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The NFL doesn’t know how to punt, or the case against the Packers drafting JK Scott

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Paul Noonan discusses what the NFL gets wrong about how and when to punt and why the Packers’ 5th-round pick was a mistake even if JK Scott is good at what he does.

NCAA Football: CFP National Championship Game-Alabama vs Georgia Mark J. Rebilas-USA TODAY Sports

I shouldn’t care this much about a 5th round (172nd overall) pick, but the Green Bay Packers nabbed the electric Aaron Jones with the 182nd pick in last year’s draft. Spending any capital on a punter, as the Packers did with that pick on JK Scott, really grinds my gears. It’s not just the fact that punters are freely available and it’s not just that they have a decent-seeming punter on a rookie deal already in Justin Vogel. It’s that much of the NFL has the entire concept of punting all wrong.

The Finesse Punter

Bryan Fyre is football analyst who writes at Grid FE, and he’s done some excellent work on examining the data on when punts are wise and when they are foolish. As it turns out, punters who can pin their opponent inside the 20 and possess elite hang time are just the worst. The reason they are the worst can best be explained by this chart, created by Frye:

The chart shows you the average EPA (expected points added) when punting from various spots on the field. You will notice that when you punt from your opponent’s side of the field you are making a bad decision, and you will be giving away points. It’s almost always a smart idea to go for it or attempt a field goal on fourth down in this area. And if you happen to be the Green Bay Packers with an all-time great quarterback it’s smart to be even more aggressive than an average team both because you are more likely to convert and because Rodgers can compensate for a failure to convert by putting up points on subsequent drives.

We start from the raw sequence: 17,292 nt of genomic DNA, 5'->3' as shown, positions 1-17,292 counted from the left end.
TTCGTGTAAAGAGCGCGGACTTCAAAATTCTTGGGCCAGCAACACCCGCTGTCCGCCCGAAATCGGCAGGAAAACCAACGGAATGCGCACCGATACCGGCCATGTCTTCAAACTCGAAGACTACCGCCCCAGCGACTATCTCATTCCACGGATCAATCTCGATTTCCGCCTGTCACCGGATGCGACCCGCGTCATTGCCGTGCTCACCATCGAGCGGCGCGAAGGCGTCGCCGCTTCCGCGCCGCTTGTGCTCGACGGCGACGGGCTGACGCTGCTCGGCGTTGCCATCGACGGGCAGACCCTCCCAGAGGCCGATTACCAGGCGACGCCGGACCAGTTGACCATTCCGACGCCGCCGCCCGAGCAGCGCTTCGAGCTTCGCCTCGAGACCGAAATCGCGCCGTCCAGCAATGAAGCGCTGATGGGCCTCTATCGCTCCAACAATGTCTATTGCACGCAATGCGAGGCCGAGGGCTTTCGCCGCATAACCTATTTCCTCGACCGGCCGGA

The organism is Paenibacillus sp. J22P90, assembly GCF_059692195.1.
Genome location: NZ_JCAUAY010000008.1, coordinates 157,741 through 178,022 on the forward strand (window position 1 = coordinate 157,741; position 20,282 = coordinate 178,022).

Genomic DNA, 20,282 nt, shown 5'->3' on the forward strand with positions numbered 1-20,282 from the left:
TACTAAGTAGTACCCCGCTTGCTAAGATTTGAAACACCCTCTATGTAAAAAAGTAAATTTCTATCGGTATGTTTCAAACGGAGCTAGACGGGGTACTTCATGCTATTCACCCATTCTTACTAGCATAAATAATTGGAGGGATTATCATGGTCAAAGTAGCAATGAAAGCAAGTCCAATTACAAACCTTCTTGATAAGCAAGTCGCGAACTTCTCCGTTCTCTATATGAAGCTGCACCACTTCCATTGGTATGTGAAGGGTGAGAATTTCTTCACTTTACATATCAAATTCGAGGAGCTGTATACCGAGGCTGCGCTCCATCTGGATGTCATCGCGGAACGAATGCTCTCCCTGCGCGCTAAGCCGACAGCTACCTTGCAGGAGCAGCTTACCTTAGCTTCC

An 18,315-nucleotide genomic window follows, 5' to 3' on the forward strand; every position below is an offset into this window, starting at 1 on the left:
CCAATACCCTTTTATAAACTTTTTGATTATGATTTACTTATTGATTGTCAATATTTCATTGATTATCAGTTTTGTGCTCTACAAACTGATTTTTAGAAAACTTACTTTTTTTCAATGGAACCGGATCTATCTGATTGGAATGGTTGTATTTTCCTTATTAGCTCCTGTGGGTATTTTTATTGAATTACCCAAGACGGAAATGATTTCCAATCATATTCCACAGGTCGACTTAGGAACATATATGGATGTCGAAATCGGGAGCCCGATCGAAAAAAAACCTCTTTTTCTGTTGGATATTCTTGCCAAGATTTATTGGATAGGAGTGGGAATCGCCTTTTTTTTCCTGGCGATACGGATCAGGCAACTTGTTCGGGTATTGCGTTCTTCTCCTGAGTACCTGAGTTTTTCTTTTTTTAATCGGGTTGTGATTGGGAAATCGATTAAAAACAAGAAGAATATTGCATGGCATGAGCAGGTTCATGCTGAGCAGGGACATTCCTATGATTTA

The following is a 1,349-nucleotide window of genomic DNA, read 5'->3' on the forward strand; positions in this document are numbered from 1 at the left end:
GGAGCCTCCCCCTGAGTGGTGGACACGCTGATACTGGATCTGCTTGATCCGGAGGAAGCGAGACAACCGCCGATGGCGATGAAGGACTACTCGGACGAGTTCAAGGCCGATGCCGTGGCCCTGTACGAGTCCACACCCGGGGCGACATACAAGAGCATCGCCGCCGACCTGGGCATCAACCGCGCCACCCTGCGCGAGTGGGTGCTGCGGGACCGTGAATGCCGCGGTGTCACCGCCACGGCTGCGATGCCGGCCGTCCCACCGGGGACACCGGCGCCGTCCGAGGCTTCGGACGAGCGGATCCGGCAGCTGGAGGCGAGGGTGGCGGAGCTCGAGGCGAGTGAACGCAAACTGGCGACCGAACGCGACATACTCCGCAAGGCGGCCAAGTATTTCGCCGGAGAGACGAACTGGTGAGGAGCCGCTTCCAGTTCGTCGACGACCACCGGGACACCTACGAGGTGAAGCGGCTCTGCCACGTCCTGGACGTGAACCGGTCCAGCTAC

The entire point of what I’ll call a “finesse punter” is to excel at this sub-optimal play, and if your finesse punter is not strong enough to flip the field when the team is stuck in their own territory, that punter will always provide negative value. While the finer points of punting may please coaching staffs and special teams aficionados, they’re often performed in service of a poor decision, much like bunting in baseball.

Please note that this “bad result” isn’t necessarily the punter’s fault. Frye points this out in a subsequent tweet:

Butler could not have executed better. He was just asked to perform a stupid task, and so even though his performance was excellent, it was still a bad play. Because it’s dumb to engage in finesse punting at all, by EPA the most valuable punters are almost always the guys with huge legs.

The RamsJohnny Hekker is apparently one of the greatest punters ever, absolutely dominating by EPA. Hekker combines a huge leg with the ability to limit returns (as well as finesse skills), and in doing so he’s actually more valuable than almost every running back. The huge-legged Marquette King is a distant second, and you won’t find a more powerful punter out there. It’s true that you won’t find Justin Vogel on this list, but punting in Green Bay is very challenging, and EPA is as much about the decisions the coaching staff makes about punting as it is the punting itself.